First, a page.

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Travellers given 10 months to leave after ministers refuse to give planning permission for St Cyrus site

North Esk Park.
North Esk Park.

Scottish ministers have refused planning permission for an unauthorised Travellers’ site at North Esk Park near St Cyrus.

Travellers have now been given until July next year to get off the site after ministers agreed with Scottish Government-appointed reporter Rob Huntley’s conclusions following a site investigation.

The site on the border of Aberdeenshire and Angus sprung up on farmland close to the River North Esk almost exactly four years ago, triggering opposition from local residents and leading to a lengthy planning battle.

In April last year, Aberdeenshire councillors eventually voted to give the development retrospective planning permission, but the decision was called in by the Scottish Government.

The reporter said the development “conflicts with national policy on flooding”, and the Travellers’ final chance of remaining at North Esk Park rests in an appeal to the Court of Session, which must be made within six weeks from now.

Locals have hailed the decision as “a victory for common sense”.

The reporter said: “I conclude that the application development gives rise to substantial risk to life and property on account of the propensity of the site to flood.

“I do not consider that the establishment of a flood emergency plan as proposed by the applicant can sufficiently ameliorate the level of risk, bearing in mind the serious consequences arising from flooding.

“I accept that the provision of facilities and accommodation for Travellers at the site meets an identified need in the council’s area and I acknowledge that this is a significant benefit to which I attach considerable weight.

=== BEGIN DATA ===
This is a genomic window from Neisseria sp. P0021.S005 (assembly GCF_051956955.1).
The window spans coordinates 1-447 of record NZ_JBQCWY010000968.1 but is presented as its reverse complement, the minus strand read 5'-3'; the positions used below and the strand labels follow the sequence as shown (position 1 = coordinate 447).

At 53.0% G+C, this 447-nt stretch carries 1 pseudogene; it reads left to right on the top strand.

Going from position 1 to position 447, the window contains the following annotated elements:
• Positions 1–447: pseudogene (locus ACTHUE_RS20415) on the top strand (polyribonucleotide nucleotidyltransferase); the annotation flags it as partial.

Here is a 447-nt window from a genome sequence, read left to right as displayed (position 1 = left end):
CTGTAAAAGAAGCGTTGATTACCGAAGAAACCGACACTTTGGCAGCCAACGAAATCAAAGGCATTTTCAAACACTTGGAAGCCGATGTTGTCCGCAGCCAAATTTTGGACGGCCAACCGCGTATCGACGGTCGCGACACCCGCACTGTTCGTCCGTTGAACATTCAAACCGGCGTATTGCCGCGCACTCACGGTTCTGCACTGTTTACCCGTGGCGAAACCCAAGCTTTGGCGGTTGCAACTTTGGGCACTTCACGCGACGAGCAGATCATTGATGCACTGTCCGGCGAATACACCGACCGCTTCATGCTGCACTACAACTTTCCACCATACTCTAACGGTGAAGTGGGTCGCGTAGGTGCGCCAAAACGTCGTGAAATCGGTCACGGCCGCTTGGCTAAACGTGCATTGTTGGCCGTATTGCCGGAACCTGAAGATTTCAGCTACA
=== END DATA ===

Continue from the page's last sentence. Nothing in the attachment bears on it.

“However, I do not consider that this outweighs the risks to occupants of the development in flooding terms.

“The harm that I have found to be caused by the development in terms of nature conservation and visual impact, although less significant than the flooding considerations, are nevertheless factors which weigh against the application development.

“Overall, I consider that the development conflicts with the provisions of the development plan, and also with national policies on flooding.

“I therefore conclude that retrospective planning permission should not be granted for the development specified in the application.”

Scottish ministers said they “carefully considered” all the evidence presented by Mr Huntley and agreed with his conclusions and recommendations.

North Esk Park has substantially expanded since the first temporary homes appeared in September 2013.
After initially refusing permissions and instigating enforcement, Aberdeenshire councillors then voted overwhelmingly in favour of granting permission for the creation of an
official halting and touring site in April last year.

But the application was called in after Sepa confirmed the site had flooded in 2002, 2012, 2013 and in the aftermath of Storm Frank on December 30 2015, when residents had to leave their caravans because of rising water levels.

Mr Huntley described the development as well managed and said it is home to residents including some 14 children who attend school and nursery locally.